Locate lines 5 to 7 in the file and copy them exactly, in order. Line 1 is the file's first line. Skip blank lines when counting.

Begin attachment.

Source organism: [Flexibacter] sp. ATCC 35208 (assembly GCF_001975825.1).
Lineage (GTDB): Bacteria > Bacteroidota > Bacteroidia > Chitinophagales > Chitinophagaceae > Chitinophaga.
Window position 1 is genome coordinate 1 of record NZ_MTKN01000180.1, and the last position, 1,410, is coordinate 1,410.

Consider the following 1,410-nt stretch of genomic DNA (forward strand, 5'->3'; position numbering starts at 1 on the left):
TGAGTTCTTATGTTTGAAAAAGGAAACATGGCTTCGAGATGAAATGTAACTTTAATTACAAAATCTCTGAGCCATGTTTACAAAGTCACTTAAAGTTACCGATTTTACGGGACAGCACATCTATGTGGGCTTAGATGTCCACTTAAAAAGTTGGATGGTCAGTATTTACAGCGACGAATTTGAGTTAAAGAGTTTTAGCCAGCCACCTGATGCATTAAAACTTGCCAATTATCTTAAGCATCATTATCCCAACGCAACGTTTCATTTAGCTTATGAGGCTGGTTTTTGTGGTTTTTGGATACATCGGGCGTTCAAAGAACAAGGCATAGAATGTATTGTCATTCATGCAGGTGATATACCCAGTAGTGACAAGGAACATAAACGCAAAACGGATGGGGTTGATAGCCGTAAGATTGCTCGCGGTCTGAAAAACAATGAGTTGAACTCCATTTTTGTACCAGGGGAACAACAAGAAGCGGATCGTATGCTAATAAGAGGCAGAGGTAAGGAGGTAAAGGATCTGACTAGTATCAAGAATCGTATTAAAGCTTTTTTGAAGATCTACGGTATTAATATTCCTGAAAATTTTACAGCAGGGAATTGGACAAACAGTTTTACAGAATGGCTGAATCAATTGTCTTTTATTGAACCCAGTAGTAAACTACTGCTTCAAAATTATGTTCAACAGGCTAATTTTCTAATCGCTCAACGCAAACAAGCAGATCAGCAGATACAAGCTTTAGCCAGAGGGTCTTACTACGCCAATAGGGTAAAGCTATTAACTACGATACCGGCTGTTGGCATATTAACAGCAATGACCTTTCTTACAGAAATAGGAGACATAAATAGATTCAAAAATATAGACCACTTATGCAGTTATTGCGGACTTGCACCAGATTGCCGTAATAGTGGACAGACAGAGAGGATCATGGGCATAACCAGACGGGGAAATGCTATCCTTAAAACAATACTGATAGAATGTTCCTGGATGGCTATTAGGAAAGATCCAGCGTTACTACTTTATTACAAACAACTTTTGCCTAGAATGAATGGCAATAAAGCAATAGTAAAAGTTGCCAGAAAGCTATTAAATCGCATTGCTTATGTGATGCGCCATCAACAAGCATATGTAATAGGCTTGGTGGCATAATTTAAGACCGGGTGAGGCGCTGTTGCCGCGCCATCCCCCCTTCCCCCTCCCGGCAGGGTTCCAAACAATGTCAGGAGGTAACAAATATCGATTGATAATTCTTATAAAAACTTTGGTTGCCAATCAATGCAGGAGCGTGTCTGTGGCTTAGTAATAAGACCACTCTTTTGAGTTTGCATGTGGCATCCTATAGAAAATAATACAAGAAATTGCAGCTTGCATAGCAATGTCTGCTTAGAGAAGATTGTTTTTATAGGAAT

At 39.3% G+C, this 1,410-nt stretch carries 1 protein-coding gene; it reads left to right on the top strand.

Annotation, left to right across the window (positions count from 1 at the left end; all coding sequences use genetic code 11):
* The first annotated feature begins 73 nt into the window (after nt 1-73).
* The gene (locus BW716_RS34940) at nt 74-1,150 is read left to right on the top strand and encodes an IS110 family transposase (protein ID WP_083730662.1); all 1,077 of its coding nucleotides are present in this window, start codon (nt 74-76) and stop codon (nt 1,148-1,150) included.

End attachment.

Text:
TGAGTTCTTATGTTTGAAAAAGGAAACATGGCTTCGAGATGAAATGTAACTTTAATTACAAAATCTCTGAGCCATGTTTACAAAGTCACTTAAAGTTACCGATTTTACGGGACAGCACATCTATGTGGGCTTAGATGTCCACTTAAAAAGTTGGATGGTCAGTATTTACAGCGACGAATTTGAGTTAAAGAGTTTTAGCCAGCCACCTGATGCATTAAAACTTGCCAATTATCTTAAGCATCATTATCCCAACGCAACGTTTCATTTAGCTTATGAGGCTGGTTTTTGTGGTTTTTGGATACATCGGGCGTTCAAAGAACAAGGCATAGAATGTATTGTCATTCATGCAGGTGATATACCCAGTAGTGACAAGGAACATAAACGCAAAACGGATGGGGTTGATAGCCGTAAGATTGCTCGCGGTCTGAAAAACAATGAGTTGAACTCCATTTTTGTACCAGGGGAACAACAAGAAGCGGATCGTATGCTAATAAGAGGCAGAGGTAAGGAGGTAAAGGATCTGACTAGTATCAAGAATCGTATTAAAGCTTTTTTGAAGATCTACGGTATTAATATTCCTGAAAATTTTACAGCAGGGAATTGGACAAACAGTTTTACAGAATGGCTGAATCAATTGTCTTTTATTGAACCCAGTAGTAAACTACTGCTTCAAAATTATGTTCAACAGGCTAATTTTCTAATCGCTCAACGCAAACAAGCAGATCAGCAGATACAAGCTTTAGCCAGAGGGTCTTACTACGCCAATAGGGTAAAGCTATTAACTACGATACCGGCTGTTGGCATATTAACAGCAATGACCTTTCTTACAGAAATAGGAGACATAAATAGATTCAAAAATATAGACCACTTATGCAGTTATTGCGGACTTGCACCAGATTGCCGTAATAGTGGACAGACAGAGAGGATCATGGGCATAACCAGACGGGGAAATGCTATCCTTAAAACAATACTGATAGAATGTTCCTGGATGGCTATTAGGAAAGATCCAGCGTTACTACTTTATTACAAACAACTTTTGCCTAGAATGAATGGCAATAAAGCAATAGTAAAAGTTGCCAGAAAGCTATTAAATCGCATTGCTTATGTGATGCGCCATCAACAAGCATATGTAATAGGCTTGGTGGCATAATTTAAGACCGGGTGAGGCGCTGTTGCCGCGCCATCCCCCCTTCCCCCTCCCGGCAGGGTTCCAAACAATGTCAGGAGGTAACAAATATCGATTGATAATTCTTATAAAAACTTTGGTTGCCAATCAATGCAGGAGCGTGTCTGTGGCTTAGTAATAAGACCACTCTTTTGAGTTTGCATGTGGCATCCTATAGAAAATAATACAAGAAATTGCAGCTTGCATAGCAATGTCTGCTTAGAGAAGATTGTTTTTATAGGAAT

At 39.3% G+C, this 1,410-nt stretch carries 1 protein-coding gene; it reads left to right on the top strand.

Annotation, left to right across the window (positions count from 1 at the left end; all coding sequences use genetic code 11):